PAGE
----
This story is part of a series called How Green Is It? that will air on All Things Considered. The series examines some of the things Americans are doing — and buying — to help the environment and whether those steps really are as "green" as they seem.
Energy Stars are those blue stickers that are supposed to help you choose the most energy-efficient appliances, TVs and other power-hungry gadgets. More than one-third of Americans use them to pick products, according to the Environmental Protection Agency, which runs the program with the Energy Department.
The government says Energy Star is working so well that last year it helped Americans save the same amount of greenhouse gas pollution as is produced by 29 million cars.
But for years, critics have pointed to several flaws in the program that raise doubts about the reliability of Energy Star ratings. For instance, side-by-side and French-door refrigerators can get Energy Stars even though they use a lot more electricity than do fridges with freezers on the top. That's because the government splits up various types of refrigerators into different categories and judges each separately.
"The government has put these things on different yardsticks," says Mark Connelly, deputy technical director of Consumers Union, which publishes Consumer Reports magazine.
"A shopper might feel good about buying an Energy Star side-by-side refrigerator, but it's kind of like buying an SUV and saying it's fuel efficient," he adds.
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A customer looks at a display of televisions in a Best Buy store in San Francisco. California state regulators are currently considering ways to reduce the power consumption of flat-panel televisions.
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More than 60 different kinds of products from air conditioners to light bulbs can get Energy Stars. The criteria for earning labels vary, but generally a product should be in top 25 percent in terms of energy efficiency.
However, critics say the program doesn't update its standards quickly enough, so at times the vast majority of the dishwashers, televisions or computers on the market display the stars.
"It doesn't have any meaning at that point," says Connelly. "The government needs to get its act together and raise the bar."
Another problem is that the government lets manufacturers test their own products, and sometimes the results are misleading.
For instance, when Consumers Union tested some Energy Star French-door refrigerators, it found they used 70 percent more power than the manufacturer claimed.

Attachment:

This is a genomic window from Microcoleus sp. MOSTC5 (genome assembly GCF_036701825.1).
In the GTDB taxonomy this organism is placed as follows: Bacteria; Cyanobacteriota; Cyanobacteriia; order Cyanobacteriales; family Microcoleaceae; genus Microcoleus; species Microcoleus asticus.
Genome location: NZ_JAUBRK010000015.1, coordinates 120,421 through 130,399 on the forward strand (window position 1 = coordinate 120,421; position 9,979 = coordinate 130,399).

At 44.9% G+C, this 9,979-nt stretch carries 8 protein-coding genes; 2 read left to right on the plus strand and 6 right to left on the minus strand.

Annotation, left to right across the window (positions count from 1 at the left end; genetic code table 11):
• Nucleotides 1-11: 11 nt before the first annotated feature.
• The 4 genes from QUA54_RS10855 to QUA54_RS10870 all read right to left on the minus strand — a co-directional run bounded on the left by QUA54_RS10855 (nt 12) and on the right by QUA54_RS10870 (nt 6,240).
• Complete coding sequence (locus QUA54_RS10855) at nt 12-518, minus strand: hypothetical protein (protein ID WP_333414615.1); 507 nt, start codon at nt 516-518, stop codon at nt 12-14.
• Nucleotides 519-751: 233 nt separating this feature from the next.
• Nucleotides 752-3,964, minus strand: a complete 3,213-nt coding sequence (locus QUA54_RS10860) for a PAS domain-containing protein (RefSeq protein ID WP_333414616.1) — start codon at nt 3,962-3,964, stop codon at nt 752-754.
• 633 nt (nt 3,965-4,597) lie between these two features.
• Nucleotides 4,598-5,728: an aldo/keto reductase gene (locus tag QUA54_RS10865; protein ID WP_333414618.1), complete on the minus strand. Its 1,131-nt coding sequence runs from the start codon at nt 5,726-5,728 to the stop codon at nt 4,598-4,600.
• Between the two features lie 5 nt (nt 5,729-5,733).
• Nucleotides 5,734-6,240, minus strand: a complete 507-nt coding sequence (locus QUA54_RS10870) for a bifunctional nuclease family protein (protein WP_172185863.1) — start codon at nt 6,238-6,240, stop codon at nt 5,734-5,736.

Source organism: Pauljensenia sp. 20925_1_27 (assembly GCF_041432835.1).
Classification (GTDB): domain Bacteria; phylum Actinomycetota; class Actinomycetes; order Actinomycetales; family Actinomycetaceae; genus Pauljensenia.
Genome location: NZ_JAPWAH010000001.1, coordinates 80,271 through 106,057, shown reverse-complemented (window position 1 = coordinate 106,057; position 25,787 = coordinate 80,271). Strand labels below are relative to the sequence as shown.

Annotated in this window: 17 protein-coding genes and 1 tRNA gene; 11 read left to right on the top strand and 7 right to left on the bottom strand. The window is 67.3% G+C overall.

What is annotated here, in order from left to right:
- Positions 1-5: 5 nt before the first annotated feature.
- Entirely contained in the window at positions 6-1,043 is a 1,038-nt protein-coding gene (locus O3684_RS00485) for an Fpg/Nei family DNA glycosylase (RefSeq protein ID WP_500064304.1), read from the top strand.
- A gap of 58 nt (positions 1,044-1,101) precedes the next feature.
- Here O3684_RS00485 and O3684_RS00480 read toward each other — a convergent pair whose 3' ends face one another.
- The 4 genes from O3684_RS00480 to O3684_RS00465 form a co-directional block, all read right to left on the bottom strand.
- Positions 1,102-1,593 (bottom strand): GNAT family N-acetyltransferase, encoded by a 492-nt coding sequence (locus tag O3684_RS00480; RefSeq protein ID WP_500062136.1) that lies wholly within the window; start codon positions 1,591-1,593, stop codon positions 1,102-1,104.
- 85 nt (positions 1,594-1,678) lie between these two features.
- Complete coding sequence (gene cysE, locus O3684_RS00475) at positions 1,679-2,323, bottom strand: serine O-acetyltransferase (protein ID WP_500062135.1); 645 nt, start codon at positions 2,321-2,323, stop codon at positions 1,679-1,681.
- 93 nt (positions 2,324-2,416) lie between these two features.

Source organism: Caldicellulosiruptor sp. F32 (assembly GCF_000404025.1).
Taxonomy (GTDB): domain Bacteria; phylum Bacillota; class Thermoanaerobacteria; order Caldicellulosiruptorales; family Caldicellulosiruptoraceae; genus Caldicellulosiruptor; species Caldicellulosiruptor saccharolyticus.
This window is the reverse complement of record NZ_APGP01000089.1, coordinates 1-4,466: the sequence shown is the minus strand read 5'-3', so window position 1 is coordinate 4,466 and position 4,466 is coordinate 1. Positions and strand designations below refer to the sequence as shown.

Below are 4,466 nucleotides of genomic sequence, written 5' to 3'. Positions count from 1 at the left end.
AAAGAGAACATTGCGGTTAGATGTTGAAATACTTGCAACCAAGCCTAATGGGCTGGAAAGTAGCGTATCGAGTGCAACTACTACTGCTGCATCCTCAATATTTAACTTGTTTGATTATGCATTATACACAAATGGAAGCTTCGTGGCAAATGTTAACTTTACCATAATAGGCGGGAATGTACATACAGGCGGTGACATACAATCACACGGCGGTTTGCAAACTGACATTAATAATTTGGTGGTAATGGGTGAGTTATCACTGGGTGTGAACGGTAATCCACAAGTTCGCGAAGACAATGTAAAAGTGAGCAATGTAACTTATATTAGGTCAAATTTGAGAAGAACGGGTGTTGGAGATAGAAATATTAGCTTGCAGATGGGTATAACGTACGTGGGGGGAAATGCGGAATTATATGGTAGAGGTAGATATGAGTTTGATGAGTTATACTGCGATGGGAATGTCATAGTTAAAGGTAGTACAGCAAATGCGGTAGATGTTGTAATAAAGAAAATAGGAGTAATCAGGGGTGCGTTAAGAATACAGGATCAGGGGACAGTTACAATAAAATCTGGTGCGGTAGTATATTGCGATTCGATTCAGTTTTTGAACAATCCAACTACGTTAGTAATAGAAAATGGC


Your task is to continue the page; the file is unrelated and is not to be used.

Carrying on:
"What we came to see in our testing was that some of the manufacturers actually turned off the cooling to the ice and water dispenser, and by virtue of that were claiming to be Energy Star," Connelly says. "When in fact, were you to buy this product, you would use a lot more energy than was being advertised."
David Katzmaier, who tests televisions for the technology review Web site CNET, agrees that manufacturers sometimes game Energy Star. Last year, he was surprised to see that some large plasma televisions had earned the designation. When he tested those televisions himself, the pictures seemed awfully dim.
"You get that washed-out look to the picture, and that was definitely a tip-off to us," Katzmaier recalls.
A lot of the energy that televisions use goes to make them bright, and Katzmaier says manufacturers were setting the default modes on the sets unusually dim to qualify for stars.
"I think that some people might see that dim standard mode and turn up the brightness on their televisions and all of a sudden your TV isn't Energy Star-compliant anymore and you're really not saving any power," Katzmaier says.
Katzmaier says many people are using more electricity to watch their favorite programs and play video games than they did in the past, even when they buy Energy Star TVs. That's because people are buying much larger televisions to replace their old 27-inch box TVs.
Supersized TVs are just one reason that even with hundreds of millions of Energy Star products in American homes, average families are using more electricity than ever. People are plugging in more appliances and electronics all the time. Energy Star wasn't designed to attack that problem.
"What we didn't predict was people's insatiable appetites for gizmos," says Cathy Zoi, who helped launch Energy Star in 1992 and now heads up the program at the Energy Department.
This week, the Energy Department's inspector general released a report that agreed with some of these criticisms. It found that the department has not verified that products with the Energy Star label actually meet the specifications for earning the rating. And it called for a better testing program to ensure that products live up to their promised energy savings.
The department has already begun responding to the critics. It has announced it will make it harder for those large-screen TVs to earn the Energy Star label. Last month, it agreed with the EPA to require tougher testing standards. And the two agencies are considering creating an Energy Superstar program to identify the top 5 percent of products.
It has also signed up Dr. Seuss' most ardent environmentalist, The Lorax, to help encourage the next generation to help save the planet.